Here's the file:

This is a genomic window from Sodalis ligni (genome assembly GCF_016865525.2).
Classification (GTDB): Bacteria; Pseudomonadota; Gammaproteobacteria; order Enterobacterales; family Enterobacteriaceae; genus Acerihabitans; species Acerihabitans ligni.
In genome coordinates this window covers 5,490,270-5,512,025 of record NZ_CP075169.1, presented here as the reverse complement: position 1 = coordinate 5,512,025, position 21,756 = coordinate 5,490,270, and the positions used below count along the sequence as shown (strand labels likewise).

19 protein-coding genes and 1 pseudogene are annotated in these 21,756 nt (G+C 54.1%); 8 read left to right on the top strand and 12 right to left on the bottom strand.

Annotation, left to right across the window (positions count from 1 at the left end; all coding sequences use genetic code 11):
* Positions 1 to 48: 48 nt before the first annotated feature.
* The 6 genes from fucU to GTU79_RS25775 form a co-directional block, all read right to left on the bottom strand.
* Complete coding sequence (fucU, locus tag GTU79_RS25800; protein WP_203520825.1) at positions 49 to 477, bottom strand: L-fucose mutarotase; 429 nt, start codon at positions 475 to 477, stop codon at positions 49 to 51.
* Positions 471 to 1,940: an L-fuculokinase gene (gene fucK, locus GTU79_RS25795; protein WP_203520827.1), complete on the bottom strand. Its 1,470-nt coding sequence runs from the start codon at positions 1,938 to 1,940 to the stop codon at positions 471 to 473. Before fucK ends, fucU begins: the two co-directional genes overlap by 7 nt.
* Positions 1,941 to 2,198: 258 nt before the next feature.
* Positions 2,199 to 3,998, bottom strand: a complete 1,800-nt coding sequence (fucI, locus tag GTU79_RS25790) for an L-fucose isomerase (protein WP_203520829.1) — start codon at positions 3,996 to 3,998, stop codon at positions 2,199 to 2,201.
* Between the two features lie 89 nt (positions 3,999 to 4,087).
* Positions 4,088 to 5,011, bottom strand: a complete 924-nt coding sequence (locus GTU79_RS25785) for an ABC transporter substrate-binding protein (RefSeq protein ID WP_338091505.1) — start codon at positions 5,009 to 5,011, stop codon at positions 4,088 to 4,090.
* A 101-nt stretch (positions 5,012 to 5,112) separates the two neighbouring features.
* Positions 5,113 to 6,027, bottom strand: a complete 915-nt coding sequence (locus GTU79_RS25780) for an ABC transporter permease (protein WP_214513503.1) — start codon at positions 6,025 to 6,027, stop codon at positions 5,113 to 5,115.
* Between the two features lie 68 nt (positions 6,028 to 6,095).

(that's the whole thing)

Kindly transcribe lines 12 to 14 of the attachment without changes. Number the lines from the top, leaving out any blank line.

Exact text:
* Between the two features lie 89 nt (positions 3,999 to 4,087).
* Positions 4,088 to 5,011, bottom strand: a complete 924-nt coding sequence (locus GTU79_RS25785) for an ABC transporter substrate-binding protein (RefSeq protein ID WP_338091505.1) — start codon at positions 5,009 to 5,011, stop codon at positions 4,088 to 4,090.
* A 101-nt stretch (positions 5,012 to 5,112) separates the two neighbouring features.